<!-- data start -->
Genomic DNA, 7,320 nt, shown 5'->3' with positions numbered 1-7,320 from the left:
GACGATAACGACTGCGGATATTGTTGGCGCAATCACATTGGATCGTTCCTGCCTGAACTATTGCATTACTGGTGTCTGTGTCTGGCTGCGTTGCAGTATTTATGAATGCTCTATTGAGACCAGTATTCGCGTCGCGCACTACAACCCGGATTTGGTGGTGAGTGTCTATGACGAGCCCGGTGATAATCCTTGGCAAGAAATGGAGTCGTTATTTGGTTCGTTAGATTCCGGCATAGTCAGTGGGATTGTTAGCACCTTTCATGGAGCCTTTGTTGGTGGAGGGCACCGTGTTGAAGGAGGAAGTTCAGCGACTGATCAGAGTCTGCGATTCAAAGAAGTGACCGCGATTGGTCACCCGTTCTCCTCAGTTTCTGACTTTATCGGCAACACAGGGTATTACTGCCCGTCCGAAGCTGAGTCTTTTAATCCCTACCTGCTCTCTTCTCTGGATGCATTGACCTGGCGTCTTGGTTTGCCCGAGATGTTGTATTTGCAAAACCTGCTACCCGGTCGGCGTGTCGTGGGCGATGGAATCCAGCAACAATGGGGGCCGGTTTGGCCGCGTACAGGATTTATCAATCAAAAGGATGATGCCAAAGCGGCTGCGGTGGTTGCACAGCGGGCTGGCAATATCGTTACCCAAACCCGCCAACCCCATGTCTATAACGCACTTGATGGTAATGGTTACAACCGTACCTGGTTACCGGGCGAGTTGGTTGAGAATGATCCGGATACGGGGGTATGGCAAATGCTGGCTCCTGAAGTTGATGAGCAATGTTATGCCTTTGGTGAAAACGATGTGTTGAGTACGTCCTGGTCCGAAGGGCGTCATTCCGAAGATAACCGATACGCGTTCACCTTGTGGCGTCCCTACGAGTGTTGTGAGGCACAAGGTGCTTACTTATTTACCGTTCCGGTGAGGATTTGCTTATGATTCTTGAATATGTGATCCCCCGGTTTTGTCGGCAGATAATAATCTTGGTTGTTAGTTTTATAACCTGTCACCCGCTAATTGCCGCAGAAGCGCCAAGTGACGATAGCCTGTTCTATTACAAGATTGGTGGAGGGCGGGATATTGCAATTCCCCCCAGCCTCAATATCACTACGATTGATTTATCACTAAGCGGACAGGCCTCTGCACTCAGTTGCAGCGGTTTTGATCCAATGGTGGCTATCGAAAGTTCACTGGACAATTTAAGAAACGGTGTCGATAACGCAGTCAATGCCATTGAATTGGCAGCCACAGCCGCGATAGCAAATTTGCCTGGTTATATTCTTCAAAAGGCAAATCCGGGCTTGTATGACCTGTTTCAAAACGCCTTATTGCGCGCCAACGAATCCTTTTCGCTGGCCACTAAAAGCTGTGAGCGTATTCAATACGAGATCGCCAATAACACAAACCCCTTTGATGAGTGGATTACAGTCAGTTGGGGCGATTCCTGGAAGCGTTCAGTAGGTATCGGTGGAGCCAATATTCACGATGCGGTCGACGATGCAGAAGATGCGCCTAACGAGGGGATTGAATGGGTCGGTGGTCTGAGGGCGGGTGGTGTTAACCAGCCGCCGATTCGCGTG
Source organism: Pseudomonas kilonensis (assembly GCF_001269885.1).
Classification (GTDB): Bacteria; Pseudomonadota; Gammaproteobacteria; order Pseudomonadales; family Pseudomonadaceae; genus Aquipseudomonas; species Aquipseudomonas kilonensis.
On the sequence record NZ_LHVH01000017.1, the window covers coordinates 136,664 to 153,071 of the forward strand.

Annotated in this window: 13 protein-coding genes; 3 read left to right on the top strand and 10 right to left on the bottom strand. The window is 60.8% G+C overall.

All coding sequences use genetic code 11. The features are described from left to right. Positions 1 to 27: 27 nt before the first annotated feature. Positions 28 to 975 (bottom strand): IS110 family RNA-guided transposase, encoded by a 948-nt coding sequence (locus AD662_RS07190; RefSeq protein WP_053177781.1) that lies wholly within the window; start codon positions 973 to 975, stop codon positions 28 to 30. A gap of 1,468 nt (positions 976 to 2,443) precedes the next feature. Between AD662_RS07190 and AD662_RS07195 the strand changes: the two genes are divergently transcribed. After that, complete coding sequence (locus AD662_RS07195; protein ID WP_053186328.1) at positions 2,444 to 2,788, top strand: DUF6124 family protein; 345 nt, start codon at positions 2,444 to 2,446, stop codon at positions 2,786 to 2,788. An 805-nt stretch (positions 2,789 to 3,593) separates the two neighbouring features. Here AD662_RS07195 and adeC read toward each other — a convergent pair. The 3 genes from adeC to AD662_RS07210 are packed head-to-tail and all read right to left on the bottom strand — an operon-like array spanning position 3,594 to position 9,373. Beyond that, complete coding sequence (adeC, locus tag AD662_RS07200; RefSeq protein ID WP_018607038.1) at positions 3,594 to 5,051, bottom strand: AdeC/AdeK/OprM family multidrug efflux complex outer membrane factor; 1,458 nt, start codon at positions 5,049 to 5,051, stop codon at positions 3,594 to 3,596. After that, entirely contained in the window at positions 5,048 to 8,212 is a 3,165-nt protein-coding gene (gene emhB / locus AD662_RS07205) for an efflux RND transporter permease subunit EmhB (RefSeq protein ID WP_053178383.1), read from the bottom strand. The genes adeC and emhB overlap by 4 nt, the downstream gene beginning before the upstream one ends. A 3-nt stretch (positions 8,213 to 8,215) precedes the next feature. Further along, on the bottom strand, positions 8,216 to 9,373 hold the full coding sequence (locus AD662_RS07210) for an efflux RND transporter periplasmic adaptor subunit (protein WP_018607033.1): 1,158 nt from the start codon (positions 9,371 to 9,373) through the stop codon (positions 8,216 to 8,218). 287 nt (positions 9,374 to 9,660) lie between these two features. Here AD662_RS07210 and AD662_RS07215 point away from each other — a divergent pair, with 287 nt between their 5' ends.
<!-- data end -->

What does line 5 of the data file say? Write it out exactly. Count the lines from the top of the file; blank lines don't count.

On the sequence record NZ_LHVH01000017.1, the window covers coordinates 136,664 to 153,071 of the forward strand.